The afternoon has the students participating in volleyball, fishing, cooling off in the lake and learning a little more about one another. After a scrumptious meal a few students set off in search ofthe elusive scorpion. Fortunately or unfortunately depending on how you look at it, we easily found a good sized scorpion well annoyed to have his evening disturbed by bright torches and flash cameras! It would be fair to say that most students sleep well on O.D.E trips due largely to the abundance of fresh air and the hard work trekking to each campsite.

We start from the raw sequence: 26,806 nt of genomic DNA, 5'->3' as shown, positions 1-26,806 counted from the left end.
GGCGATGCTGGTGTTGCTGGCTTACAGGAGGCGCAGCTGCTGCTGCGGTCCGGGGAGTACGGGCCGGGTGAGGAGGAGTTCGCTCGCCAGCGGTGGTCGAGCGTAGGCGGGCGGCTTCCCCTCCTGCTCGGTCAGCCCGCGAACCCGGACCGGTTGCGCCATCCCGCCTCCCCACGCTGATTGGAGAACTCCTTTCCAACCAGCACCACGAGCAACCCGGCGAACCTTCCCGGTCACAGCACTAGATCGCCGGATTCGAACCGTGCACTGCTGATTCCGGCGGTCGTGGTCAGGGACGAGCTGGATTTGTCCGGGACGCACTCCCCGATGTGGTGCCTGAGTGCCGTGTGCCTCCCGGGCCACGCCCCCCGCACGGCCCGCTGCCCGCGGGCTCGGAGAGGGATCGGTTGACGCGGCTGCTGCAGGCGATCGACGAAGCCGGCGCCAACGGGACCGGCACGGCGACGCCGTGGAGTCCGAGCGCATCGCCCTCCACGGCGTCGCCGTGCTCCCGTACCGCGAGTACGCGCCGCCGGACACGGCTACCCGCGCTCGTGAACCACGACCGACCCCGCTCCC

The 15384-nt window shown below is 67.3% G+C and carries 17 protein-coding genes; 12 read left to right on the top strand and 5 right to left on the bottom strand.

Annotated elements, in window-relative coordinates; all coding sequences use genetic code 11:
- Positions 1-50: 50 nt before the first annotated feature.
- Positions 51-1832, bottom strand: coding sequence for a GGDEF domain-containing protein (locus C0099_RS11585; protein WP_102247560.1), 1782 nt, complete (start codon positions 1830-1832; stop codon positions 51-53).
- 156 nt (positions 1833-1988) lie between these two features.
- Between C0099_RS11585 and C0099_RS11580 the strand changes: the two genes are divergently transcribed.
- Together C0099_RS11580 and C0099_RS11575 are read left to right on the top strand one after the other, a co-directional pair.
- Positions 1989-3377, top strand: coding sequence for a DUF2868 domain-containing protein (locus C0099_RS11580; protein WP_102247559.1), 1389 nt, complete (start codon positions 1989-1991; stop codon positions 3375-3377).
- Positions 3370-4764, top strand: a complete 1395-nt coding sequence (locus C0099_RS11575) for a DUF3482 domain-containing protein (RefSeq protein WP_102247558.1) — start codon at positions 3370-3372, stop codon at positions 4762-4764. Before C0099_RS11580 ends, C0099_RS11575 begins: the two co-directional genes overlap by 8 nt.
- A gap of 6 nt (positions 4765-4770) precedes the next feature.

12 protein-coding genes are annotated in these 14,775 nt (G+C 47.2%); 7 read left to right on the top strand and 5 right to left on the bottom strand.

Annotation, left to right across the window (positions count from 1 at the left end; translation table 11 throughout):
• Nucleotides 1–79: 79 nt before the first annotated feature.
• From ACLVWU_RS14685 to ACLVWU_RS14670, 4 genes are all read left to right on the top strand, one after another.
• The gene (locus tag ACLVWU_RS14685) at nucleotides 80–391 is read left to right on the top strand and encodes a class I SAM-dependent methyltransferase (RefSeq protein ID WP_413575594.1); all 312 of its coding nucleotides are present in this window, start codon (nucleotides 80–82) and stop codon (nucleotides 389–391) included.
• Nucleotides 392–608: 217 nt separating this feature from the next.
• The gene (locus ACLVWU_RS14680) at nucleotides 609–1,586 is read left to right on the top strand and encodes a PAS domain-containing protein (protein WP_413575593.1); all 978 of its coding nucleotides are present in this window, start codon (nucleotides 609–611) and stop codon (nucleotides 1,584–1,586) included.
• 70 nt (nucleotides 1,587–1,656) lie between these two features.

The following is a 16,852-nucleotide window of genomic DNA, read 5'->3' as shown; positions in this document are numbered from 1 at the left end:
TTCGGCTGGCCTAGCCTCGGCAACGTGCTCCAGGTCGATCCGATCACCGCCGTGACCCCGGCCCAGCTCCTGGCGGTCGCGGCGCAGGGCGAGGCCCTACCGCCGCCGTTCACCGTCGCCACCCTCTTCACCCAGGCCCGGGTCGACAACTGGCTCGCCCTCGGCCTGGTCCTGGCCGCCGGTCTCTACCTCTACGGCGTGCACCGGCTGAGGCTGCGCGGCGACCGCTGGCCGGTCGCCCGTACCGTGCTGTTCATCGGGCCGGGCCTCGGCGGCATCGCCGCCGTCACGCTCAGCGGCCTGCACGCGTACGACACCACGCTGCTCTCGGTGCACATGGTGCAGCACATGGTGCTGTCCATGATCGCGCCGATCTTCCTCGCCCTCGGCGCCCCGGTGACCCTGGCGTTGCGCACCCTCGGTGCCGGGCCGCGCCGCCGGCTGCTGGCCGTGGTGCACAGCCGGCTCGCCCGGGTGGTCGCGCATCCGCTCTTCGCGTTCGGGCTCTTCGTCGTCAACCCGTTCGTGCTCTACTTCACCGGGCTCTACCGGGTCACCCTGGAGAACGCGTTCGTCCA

The following morning we were making our way to the roadside pick up point well within the expected pick up time. The final days walk was 5.5km totaling 18km for the three days.

Year 9 were in my opinion highly motivated and enthusiastic students making this a very enjoyable O.D.E trip for all.

Mr. Isaac

A student’s view: